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Biostatistics (a portmanteau of biology and statistics; sometimes referred to as biometry or biometrics) is the application of statistics to a wide range of topics in biology. The science of biostatistics encompasses the design of biological experiments, especially in medicine, pharmacy, agriculture and fishery; the collection, summarization, and analysis of data from those experiments; and the interpretation of, and inference from, the results. A major branch of this is medical biostatistics,[1] which is exclusively concerned with medicine and health.

Biostatistics and the history of biological thought[edit]

Biostatistical reasoning and modeling were of critical importance to the foundation theories of modern biology. In the early 1900s, after the rediscovery of Mendel's work, the gaps in understanding between genetics and evolutionary Darwinism led to vigorous debate among biometricians, such as Walter Weldon and Karl Pearson, and Mendelians, such as Charles Davenport, William Bateson and Wilhelm Johannsen. By the 1930s, statisticians and models built on statistical reasoning had helped to resolve these differences and to produce the neo-Darwinian modern evolutionary synthesis.

The leading figures in the establishment of this synthesis all relied on statistics and developed its use in biology.

These individuals and the work of other biostatisticians, mathematical biologists, and statistically inclined geneticists helped bring together evolutionary biology and genetics into a consistent, coherent whole that could begin to be quantitatively modeled.

In parallel to this overall development, the pioneering work of D'Arcy Thompson in On Growth and Form also helped to add quantitative discipline to biological study.

Despite the fundamental importance and frequent necessity of statistical reasoning, there may nonetheless have been a tendency among biologists to distrust or deprecate results which are not qualitatively apparent. One anecdote describes Thomas Hunt Morgan banning the Friden calculator from his department at Caltech, saying "Well, I am like a guy who is prospecting for gold along the banks of the Sacramento River in 1849. With a little intelligence, I can reach down and pick up big nuggets of gold. And as long as I can do that, I'm not going to let any people in my department waste scarce resources in placer mining."[2]

Scope and training programs[edit]

Almost all educational programmes in biostatistics are at postgraduate level. They are most often found in schools of public health, affiliated with schools of medicine, forestry, or agriculture, or as a focus of application in departments of statistics.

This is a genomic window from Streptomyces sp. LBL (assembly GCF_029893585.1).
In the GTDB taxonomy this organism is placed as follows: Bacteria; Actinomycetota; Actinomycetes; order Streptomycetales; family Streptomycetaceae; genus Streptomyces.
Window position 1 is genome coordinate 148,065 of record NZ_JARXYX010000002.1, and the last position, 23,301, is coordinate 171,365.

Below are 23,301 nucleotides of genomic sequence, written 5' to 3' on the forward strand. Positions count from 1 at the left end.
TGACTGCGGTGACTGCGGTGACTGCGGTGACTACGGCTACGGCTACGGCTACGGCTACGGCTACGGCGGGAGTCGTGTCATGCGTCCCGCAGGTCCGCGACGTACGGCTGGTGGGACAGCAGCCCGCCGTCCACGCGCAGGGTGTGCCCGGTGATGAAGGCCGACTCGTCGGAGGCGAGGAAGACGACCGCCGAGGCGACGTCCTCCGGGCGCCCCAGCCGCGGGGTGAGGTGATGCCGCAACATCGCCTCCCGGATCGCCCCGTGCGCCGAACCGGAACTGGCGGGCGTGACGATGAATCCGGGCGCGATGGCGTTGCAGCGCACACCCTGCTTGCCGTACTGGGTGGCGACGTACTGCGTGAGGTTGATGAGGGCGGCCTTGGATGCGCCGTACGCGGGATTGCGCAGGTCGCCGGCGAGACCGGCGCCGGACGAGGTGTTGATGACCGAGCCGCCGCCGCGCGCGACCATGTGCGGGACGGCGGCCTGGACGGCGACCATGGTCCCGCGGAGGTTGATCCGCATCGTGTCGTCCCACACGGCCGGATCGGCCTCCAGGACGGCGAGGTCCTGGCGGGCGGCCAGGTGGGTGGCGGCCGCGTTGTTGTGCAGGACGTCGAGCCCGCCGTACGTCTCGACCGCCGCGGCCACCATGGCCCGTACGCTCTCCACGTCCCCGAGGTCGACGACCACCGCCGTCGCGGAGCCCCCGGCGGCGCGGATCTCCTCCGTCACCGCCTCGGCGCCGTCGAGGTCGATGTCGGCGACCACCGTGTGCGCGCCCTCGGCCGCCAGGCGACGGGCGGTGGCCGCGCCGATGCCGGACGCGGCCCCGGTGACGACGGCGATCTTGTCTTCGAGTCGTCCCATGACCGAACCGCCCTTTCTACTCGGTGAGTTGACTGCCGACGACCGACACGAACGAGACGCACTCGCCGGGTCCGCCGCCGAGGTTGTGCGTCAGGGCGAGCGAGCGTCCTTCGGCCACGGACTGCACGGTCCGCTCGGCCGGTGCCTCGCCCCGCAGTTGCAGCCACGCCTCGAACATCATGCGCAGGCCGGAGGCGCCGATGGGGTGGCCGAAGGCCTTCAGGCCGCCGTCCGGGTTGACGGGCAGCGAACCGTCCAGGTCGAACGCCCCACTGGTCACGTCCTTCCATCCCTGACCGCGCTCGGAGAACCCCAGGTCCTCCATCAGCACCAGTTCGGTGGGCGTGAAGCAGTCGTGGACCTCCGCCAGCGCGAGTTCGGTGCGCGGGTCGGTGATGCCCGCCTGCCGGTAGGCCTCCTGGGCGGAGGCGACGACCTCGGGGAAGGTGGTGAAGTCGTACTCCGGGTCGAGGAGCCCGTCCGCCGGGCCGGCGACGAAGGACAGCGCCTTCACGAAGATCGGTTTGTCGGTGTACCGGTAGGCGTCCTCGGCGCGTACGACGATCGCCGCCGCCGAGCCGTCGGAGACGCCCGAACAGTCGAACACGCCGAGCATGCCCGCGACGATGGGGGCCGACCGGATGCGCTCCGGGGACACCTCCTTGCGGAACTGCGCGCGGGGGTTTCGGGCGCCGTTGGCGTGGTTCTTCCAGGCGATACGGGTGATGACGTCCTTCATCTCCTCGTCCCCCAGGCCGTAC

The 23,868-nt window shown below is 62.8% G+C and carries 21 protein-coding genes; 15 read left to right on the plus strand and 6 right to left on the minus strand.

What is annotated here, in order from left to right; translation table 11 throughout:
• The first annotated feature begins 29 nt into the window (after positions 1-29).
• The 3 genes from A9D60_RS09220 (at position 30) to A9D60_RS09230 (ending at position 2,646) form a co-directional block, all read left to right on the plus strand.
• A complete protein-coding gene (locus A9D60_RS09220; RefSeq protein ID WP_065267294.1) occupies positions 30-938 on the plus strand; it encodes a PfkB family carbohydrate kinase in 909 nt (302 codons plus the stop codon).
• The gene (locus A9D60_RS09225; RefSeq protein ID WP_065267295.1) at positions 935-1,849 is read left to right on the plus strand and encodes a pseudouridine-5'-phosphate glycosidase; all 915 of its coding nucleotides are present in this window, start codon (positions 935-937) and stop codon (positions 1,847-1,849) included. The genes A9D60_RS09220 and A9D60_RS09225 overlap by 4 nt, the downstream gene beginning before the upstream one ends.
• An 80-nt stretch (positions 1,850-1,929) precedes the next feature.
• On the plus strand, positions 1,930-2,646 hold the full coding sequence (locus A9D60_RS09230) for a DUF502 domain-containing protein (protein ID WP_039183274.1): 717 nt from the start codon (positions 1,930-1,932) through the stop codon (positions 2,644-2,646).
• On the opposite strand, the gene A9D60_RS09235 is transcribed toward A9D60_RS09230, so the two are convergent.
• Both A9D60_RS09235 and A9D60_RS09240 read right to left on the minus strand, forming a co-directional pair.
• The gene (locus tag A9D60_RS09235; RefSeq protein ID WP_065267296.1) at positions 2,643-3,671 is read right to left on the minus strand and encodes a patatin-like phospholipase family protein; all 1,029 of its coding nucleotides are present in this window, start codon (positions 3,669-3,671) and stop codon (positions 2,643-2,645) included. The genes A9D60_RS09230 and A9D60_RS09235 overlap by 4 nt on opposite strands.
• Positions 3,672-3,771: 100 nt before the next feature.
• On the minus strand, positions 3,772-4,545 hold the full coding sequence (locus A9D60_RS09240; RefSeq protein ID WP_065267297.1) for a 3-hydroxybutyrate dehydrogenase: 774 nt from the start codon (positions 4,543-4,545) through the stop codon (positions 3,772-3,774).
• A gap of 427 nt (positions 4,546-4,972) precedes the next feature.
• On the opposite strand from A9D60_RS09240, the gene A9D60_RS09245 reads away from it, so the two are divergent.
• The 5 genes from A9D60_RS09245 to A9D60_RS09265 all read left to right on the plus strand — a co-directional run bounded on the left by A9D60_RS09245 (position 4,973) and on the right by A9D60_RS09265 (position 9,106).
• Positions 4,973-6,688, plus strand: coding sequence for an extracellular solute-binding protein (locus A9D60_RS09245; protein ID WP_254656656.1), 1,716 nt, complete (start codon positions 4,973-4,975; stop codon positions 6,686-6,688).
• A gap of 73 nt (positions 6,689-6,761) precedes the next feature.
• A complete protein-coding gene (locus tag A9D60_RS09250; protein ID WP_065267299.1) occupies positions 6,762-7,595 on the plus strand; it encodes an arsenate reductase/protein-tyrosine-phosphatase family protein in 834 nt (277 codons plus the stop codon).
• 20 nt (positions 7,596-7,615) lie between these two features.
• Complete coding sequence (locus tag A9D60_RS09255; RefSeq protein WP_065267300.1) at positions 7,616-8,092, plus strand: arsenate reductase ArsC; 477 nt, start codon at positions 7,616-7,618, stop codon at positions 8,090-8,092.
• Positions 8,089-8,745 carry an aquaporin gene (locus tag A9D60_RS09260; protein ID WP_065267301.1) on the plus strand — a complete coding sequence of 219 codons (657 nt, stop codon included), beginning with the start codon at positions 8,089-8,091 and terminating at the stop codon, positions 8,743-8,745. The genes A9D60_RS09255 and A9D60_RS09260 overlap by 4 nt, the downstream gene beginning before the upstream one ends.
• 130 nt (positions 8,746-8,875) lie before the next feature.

In the United States, where several universities have dedicated biostatistics departments, many other top-tier universities integrate biostatistics faculty into statistics or other departments, such as epidemiology. Thus, departments carrying the name "biostatistics" may exist under quite different structures. For instance, relatively new biostatistics departments have been founded with a focus on bioinformatics and computational biology, whereas older departments, typically affiliated with schools of public health, will have more traditional lines of research involving epidemiological studies and clinical trials as well as bioinformatics. In larger universities where both a statistics and a biostatistics department exist, the degree of integration between the two departments may range from the bare minimum to very close collaboration. In general, the difference between a statistics program and a biostatistics program is twofold: (i) statistics departments will often host theoretical/methodological research which are less common in biostatistics programs and (ii) statistics departments have lines of research that may include biomedical applications but also other areas such as industry (quality control), business and economics and biological areas other than medicine.

Applications of biostatistics[edit]

See also[edit]


  1. ^ Abhaya Indrayan (2012). Medical Biostatistics. CRC Press. ISBN 978-1-4398-8414-0. 
  2. ^ Charles T. Munger (2003-10-03). "Academic Economics: Strengths and Faults After Considering Interdisciplinary Needs". 
  3. ^ Helen Causton, John Quackenbush and Alvis Brazma (2003). Statistical Analysis of Gene Expression Microarray Data. Wiley-Blackwell. 
  4. ^ Terry Speed (2003). Microarray Gene Expression Data Analysis: A Beginner's Guide. Chapman & Hall/CRC. 
  5. ^ Frank Emmert-Streib and Matthias Dehmer (2010). Medical Biostatistics for Complex Diseases. Wiley-Blackwell. ISBN 3-527-32585-9. 
  6. ^ Warren J. Ewens and Gregory R. Grant (2004). Statistical Methods in Bioinformatics: An Introduction. Springer. 
  7. ^ Matthias Dehmer, Frank Emmert-Streib, Armin Graber and Armindo Salvador (2011). Applied Statistics for Network Biology: Methods in Systems Biology. Wiley-Blackwell. ISBN 3-527-32750-9. 

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